- The Great Melding: War, the Dixiecrat Rebellion, and the Southern Model for America’s New Conservatism by Glenn Feldman
Concern for disparities in income and power tend to be cyclical in American political life, even if such inequity remains constant. In the current era, when discourse about the “top 1 per cent” produces voter backlash and distinctions of race, religion, and national origin have renewed salience, history offers lessons on how our democracy both allows and encourages a politics that is distinctly undemocratic. Voter acquiescence to conservative economic and political oligarchy is a necessary condition for the persistence of such stark inequity in a democracy, and this political fact is by no means new.
In his historical analysis of twentieth-century Southern politics, focusing most directly on Alabama as prototype, Glenn Feldman offers a comprehensive accounting of how political manipulation and popular reaction in the South of 1942 to 1952 laid the groundwork for a new conservatism that eventually manifested in Reagan’s election in 1980. Feldman demonstrates that white reaction against the economic and racial liberalism of the New Deal, which activated lingering anxiety over federal intervention during Reconstruction, made the 1948 Dixiecrat rebellion and defection of Southern Democrats to the Republican Party inevitable.
Within the cultural logic of Jim Crow, poor whites saw themselves as having racial affinity with white elites rather than class affinity with blacks, allowing poor whites to develop reverence for the economic fundamentalism on which the accumulation of white [End Page 103] wealth was predicated. Racial alliance with white elites required poor whites to embrace free-market principles and deride federal programs, even though poor whites were victims of the free market and stood to benefit from New Deal-era government initiatives.
Feldman characterizes this mid-century convergence of Jim Crow and economic orthodoxy as the First Great Melding; the addition to the mix of religious fundamentalism produced a second. A Third Great Melding entailed the alliance of old money and new, the landed gentry with the industrial New South, forming an anti-labor, anti-tax, anti-statist fortress that disdained regulation and spending on social services and education. These alliances drew their legitimacy from poor whites, who accepted this social order as natural and transformed it into a political mandate.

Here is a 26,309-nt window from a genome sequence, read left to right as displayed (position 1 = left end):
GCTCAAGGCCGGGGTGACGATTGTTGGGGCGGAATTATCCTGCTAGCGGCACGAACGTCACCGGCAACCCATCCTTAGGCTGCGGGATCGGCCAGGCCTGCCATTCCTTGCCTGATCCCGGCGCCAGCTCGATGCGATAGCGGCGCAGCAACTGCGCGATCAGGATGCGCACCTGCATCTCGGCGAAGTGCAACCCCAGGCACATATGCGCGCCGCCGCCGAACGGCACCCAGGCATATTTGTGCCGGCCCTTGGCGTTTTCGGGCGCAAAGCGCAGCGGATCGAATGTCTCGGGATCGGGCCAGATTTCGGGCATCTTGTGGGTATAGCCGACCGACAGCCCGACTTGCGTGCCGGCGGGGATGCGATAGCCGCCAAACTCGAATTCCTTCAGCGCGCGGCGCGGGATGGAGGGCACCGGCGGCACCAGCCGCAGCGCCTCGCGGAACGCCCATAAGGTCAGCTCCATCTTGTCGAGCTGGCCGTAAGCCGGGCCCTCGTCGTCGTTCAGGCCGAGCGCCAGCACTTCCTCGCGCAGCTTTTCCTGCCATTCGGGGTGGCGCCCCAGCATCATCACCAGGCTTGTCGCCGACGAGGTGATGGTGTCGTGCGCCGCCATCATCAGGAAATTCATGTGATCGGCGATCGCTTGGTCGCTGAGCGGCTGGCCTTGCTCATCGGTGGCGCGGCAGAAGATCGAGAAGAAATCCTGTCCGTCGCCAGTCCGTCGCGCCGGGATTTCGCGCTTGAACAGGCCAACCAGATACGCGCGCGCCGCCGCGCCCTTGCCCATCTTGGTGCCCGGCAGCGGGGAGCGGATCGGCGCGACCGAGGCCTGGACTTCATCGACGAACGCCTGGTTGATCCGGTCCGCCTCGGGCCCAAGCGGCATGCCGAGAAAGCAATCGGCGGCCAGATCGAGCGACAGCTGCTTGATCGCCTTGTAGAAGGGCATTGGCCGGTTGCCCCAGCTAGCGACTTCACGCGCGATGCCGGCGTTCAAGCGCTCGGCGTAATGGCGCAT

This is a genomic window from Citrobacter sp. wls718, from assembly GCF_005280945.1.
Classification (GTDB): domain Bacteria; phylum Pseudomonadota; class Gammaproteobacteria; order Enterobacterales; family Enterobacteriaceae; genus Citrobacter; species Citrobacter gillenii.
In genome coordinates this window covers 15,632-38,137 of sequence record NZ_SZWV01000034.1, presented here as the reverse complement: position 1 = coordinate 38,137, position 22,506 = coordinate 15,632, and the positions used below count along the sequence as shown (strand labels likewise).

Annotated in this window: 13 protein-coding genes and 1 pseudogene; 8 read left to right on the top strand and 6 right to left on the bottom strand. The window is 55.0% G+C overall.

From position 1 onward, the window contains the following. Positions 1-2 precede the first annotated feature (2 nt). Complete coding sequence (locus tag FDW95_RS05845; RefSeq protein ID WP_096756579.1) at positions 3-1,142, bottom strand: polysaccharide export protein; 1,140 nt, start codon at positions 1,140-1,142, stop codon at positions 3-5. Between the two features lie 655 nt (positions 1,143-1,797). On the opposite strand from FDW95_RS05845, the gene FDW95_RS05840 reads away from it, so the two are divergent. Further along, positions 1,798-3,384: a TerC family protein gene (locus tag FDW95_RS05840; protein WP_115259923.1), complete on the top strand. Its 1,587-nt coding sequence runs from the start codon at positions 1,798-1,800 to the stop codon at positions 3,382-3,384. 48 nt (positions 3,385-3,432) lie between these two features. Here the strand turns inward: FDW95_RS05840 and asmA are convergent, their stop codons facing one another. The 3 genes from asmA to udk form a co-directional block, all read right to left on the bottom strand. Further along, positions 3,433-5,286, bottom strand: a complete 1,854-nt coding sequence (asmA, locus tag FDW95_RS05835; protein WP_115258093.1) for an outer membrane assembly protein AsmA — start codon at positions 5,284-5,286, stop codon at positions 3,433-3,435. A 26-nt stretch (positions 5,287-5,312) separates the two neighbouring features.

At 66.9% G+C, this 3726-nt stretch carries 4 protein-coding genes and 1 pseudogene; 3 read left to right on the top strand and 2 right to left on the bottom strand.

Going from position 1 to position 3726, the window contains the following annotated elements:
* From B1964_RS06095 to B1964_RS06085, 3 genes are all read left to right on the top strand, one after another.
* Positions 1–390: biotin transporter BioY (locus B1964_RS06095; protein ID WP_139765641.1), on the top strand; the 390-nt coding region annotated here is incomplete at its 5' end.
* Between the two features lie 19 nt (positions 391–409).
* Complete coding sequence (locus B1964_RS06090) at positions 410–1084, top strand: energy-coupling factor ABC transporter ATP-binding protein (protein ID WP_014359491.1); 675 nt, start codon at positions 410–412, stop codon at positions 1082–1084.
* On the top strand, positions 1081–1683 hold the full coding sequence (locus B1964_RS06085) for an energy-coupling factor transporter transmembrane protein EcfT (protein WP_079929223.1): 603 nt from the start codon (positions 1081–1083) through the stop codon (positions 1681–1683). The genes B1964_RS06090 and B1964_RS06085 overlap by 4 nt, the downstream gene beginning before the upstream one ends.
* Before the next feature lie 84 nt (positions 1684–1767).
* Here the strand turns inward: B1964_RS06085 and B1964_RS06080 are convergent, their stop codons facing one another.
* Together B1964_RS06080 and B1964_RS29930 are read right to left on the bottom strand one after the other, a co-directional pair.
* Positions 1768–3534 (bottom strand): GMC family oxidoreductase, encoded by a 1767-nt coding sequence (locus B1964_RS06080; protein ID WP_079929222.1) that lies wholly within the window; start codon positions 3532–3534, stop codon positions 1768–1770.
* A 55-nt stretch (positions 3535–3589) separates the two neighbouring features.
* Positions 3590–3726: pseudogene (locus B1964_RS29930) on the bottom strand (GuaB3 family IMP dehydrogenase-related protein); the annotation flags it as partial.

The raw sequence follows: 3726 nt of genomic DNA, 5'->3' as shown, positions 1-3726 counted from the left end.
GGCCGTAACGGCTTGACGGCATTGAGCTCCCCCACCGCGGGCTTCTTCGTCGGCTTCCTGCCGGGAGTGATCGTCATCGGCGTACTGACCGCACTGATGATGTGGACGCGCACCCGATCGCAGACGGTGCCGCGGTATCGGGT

Southern racism is central to this thesis, as is the lingering animosity toward federal intervention in Southern affairs; a remnant of Lost Cause and Reconstruction lore. Maintaining the social, economic, and political structure of the mid-century South required what Feldman calls “Sophistic Pruning” and “smoke and mirror politics.” By denouncing racial extremism and violence, white Southern elites sought to persuade Northern critics that the South was attending to its own problems and that Northern intervention was unnecessary. For Feldman, this was a deliberate and calculated strategy designed to preserve the white supremacy that undergirded not only Southern social custom, but also white wealth in the region.
These are big and heavy arguments, and Feldman applies them not only to American politics writ large but also to a meticulous analysis of Alabama politics in the years preceding and following World War II, his pivotal decade in the conservative realignment. The scholarship is grounded in deep archival research and is painstakingly documented. At times, however, the level of detail and the expansive cast of characters, who are drawn from Alabama and other Southern states, make this a dizzying read. Readers also will notice that the argument carries a polemical tone.
Even so, the analysis of Alabama politics will be valuable to scholars of the twentieth-century American South. Moreover, Feldman’s extrapolation of the argument to American conservatism more generally makes this study useful to a broad academic audience concerned with the evolution of American politics.